The do's and don'ts to removing golf balls from cups
We were playing golf a couple of weeks ago and happened to be following a foursome of elderly gentlemen. My playing partner and I became a little frustrated with our putting after rimming the cup on two of the first three holes. And then I discovered why. At least two of the fellows in front of us were removing golf balls from the cup with the heads of their putters. I understand our knees and back get old and it becomes increasingly difficult to bend and remove a golf ball from a cup in the normal, proper manner using your fingers. However, there are better ways. One way is to ask one of your playing partners to remove the ball from the cup. Another way is to buy a specially designed suction cup that goes on the end of the putting grip. My late father had one and it worked extremely well. Ripping the ball out with the head of the putter not only takes the enjoyment away from players following you, it also causes unnecessary work for maintenance crews, who must cut new cups. Keith Stoll, PGA professional and general manager at Forest Hills Golf Course in La Crosse, provides an insight into this issue in our latest video. Check it out. Remember, golf is a "gentlemen's game." Let's keep it that way.
ShoeTips helps golfers with swing thoughts
Do you think too much on a golf course? I do. It's only natural. As golfers, we are exposed to so many swing thoughts through TV, videos, social media and even our playing partners. Now I found a product that helps me narrow my swing thoughts down to a pair of things each time I walk onto the first tee. If you haven't tried ShoeTips, you should! I like them. ShoeTips is simply a swing thought reminder system designed to help golfers of all skill levels master their mental game while they play. Oh, by the way, it was considered on of the hottest new products introduced at the 2017 PGA Merchandise Show in January. Using ShoeTips is easy. Before you play, select two swing thoughts you want to remember from the 18 tips provided. Insert the labels securely into the two base clips and slide the clips easily, and snugly, over your shoelaces. The reminders will be in full view on your shoes as you address the ball. I prefer to use them on my on my golf bag instead. A BagTag comes with the set of tips and clips. You simply select your two most important thoughts for the round and insert the base clips through the slots on the BagTag. Every time I select a club, I look at the BagTag for an instant reminder about what I'm trying to accomplish. According to company literature, "ShoeTips' 18 familiar swing thoughts were chosen based on input from golf pros and sports psychologists. The labels are easy to change and organized into three categories - focus, relating to your mind, feel, to your body, and technique, to your swing mechanics." The six tips under each category are: FOCUS Back and Thru. Breathe/Focus. Stay Down. Impact. Commit/Trust. Visualize. FEEL Soft Hands. Tempo. Balance. Smooth. Posture. Feel. TECHNIQUE Turn. Finish. Ball Position. Alignment. Hit Down. Swing Plane. If you prefer a different tip from the 18 most popular, you can jot your own custom tips on the reverse side of the labels with an indelible marker. Incidentally, notified ShoeTips Golf received formal notification from the USGA recently that their revolutionary, new swing thought reminder system is now "permitted under the Rules of Golf. "We couldn't be more excited by the USGA's decision," said Steve Lewis, Founder & CEO of ShoeTips. "We felt from the start that using ShoeTips would help golfers maintain their focus so they could achieve peak performance, lower their scores and enjoy the game more. This decision allows any amateur or pro golfer, including those posting scores for handicap purposes or competing in a USGA sanctioned tournament, to use ShoeTips during any round. That's huge, and great news for golfers worldwide!" ShoeTips retails for $19.99 and is available on Amazon.com. For more information on ShoeTips visit www.ShoeTips.com.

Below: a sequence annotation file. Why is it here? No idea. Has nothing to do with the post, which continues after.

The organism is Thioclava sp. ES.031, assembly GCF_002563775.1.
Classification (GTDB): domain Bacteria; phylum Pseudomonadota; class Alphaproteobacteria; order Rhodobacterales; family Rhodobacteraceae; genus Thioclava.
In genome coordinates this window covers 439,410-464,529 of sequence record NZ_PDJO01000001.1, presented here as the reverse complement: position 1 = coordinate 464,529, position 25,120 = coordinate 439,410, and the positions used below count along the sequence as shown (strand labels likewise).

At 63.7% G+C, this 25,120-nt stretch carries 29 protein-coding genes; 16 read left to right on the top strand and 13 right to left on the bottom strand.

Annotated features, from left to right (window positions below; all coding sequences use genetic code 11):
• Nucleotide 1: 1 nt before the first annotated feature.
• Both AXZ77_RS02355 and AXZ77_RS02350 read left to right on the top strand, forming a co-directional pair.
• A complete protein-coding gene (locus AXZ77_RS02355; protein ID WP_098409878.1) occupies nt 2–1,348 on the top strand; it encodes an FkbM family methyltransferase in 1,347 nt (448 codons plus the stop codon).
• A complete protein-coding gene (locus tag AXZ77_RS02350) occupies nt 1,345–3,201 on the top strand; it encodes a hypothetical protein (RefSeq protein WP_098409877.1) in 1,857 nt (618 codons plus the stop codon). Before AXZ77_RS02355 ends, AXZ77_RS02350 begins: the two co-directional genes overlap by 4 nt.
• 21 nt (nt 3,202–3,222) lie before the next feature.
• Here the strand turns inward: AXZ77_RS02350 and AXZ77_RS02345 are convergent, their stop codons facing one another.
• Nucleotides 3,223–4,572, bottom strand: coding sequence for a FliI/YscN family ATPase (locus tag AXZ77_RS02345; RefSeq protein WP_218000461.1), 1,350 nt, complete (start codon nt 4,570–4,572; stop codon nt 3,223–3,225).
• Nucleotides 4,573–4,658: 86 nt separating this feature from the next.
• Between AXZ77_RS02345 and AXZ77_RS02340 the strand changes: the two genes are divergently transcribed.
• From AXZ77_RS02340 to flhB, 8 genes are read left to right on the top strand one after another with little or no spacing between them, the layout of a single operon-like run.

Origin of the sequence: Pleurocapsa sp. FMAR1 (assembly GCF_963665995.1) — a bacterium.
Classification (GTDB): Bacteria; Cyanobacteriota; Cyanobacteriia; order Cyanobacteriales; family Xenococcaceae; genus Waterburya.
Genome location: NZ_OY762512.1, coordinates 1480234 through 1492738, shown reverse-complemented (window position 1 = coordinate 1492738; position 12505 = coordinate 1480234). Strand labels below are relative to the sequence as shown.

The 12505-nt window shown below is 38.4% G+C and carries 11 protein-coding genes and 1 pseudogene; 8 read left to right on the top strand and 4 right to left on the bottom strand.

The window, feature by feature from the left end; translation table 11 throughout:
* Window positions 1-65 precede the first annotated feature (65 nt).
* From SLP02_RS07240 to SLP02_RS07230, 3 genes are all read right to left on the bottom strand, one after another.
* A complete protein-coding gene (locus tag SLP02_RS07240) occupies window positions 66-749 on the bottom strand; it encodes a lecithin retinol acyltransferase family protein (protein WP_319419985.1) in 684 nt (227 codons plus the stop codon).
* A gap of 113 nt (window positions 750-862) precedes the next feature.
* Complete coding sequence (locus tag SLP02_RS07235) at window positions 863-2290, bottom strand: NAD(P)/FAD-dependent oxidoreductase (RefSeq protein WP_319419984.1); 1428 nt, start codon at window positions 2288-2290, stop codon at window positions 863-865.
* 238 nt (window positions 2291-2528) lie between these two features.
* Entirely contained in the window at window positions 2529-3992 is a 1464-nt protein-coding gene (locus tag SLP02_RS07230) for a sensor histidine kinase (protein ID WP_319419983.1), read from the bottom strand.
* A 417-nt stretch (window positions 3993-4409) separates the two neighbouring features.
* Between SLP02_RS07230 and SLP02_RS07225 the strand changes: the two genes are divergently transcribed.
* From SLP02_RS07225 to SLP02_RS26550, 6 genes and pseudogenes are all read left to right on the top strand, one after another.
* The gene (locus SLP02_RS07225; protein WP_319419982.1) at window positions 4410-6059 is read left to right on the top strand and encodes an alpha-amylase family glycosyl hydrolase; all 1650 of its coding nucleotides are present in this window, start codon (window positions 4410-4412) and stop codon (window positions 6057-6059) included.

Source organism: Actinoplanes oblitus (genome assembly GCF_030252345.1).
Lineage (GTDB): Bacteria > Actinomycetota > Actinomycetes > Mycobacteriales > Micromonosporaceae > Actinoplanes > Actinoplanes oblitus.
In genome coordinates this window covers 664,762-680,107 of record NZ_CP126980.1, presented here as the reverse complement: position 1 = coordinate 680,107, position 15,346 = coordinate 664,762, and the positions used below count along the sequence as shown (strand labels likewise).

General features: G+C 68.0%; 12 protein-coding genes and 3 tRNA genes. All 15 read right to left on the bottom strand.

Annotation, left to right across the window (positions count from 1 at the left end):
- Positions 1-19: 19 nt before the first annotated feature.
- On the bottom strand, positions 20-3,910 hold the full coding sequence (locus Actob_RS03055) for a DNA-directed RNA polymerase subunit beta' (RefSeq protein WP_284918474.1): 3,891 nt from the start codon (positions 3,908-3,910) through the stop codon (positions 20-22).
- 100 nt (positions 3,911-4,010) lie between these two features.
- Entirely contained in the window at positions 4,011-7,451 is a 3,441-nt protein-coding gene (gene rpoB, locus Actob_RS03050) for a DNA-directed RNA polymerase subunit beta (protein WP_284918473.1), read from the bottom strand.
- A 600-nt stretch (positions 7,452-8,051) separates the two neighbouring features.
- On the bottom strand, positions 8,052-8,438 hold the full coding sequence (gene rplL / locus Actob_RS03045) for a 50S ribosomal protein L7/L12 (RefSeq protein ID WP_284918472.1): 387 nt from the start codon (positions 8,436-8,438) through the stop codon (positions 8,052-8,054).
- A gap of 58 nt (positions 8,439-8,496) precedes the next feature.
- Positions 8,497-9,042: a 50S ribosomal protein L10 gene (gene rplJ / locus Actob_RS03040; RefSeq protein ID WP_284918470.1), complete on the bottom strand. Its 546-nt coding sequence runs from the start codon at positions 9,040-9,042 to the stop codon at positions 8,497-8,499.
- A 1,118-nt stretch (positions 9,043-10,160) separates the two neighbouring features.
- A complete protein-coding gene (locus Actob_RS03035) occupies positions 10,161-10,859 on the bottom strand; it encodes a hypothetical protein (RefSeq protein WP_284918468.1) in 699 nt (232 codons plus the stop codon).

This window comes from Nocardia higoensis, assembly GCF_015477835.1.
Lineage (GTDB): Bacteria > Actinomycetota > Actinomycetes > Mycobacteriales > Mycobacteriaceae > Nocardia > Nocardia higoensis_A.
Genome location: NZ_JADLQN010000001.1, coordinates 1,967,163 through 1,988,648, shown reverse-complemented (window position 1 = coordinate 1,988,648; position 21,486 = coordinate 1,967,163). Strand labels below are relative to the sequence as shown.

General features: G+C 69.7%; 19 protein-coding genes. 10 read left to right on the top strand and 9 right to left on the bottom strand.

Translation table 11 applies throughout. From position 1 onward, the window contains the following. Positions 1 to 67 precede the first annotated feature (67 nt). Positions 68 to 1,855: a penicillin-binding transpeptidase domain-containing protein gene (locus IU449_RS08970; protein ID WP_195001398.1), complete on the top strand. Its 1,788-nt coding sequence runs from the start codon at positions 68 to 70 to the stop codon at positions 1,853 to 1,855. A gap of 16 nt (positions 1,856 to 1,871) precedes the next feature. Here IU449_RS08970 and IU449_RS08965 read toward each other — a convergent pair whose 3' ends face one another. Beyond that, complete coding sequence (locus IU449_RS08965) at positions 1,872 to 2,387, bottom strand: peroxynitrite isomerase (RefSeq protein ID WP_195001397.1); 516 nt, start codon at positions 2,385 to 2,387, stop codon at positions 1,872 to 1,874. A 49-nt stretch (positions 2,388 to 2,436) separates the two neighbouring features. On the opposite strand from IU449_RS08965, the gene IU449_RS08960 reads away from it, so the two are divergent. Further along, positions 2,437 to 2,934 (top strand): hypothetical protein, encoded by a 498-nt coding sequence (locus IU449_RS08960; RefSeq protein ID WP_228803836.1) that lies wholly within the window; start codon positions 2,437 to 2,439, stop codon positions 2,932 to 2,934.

Flextone's Ol' Faithful belongs in every turkey hunter's call bag